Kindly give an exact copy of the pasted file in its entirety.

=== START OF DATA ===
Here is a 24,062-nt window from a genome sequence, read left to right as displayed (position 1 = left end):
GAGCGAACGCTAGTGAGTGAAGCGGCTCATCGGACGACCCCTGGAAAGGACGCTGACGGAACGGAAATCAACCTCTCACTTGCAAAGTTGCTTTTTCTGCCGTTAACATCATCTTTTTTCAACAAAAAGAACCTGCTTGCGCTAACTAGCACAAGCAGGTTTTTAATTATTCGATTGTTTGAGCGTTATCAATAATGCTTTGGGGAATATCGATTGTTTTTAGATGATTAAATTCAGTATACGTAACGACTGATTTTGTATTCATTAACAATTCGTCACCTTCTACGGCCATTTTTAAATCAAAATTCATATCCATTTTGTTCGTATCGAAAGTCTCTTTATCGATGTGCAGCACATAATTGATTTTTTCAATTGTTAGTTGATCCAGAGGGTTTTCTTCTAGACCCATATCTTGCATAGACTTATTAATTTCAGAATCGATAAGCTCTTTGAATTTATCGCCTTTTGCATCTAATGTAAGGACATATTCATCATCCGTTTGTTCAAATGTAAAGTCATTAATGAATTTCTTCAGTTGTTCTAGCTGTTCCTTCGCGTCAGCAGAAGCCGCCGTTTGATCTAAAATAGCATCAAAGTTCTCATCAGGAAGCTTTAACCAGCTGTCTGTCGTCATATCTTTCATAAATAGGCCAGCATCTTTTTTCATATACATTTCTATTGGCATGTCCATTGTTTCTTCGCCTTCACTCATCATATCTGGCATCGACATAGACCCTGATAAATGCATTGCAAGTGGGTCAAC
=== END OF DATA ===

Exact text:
Here is a 24,062-nt window from a genome sequence, read left to right as displayed (position 1 = left end):
GAGCGAACGCTAGTGAGTGAAGCGGCTCATCGGACGACCCCTGGAAAGGACGCTGACGGAACGGAAATCAACCTCTCACTTGCAAAGTTGCTTTTTCTGCCGTTAACATCATCTTTTTTCAACAAAAAGAACCTGCTTGCGCTAACTAGCACAAGCAGGTTTTTAATTATTCGATTGTTTGAGCGTTATCAATAATGCTTTGGGGAATATCGATTGTTTTTAGATGATTAAATTCAGTATACGTAACGACTGATTTTGTATTCATTAACAATTCGTCACCTTCTACGGCCATTTTTAAATCAAAATTCATATCCATTTTGTTCGTATCGAAAGTCTCTTTATCGATGTGCAGCACATAATTGATTTTTTCAATTGTTAGTTGATCCAGAGGGTTTTCTTCTAGACCCATATCTTGCATAGACTTATTAATTTCAGAATCGATAAGCTCTTTGAATTTATCGCCTTTTGCATCTAATGTAAGGACATATTCATCATCCGTTTGTTCAAATGTAAAGTCATTAATGAATTTCTTCAGTTGTTCTAGCTGTTCCTTCGCGTCAGCAGAAGCCGCCGTTTGATCTAAAATAGCATCAAAGTTCTCATCAGGAAGCTTTAACCAGCTGTCTGTCGTCATATCTTTCATAAATAGGCCAGCATCTTTTTTCATATACATTTCTATTGGCATGTCCATTGTTTCTTCGCCTTCACTCATCATATCTGGCATCGACATAGACCCTGATAAATGCATTGCAAGTGGGTCAAC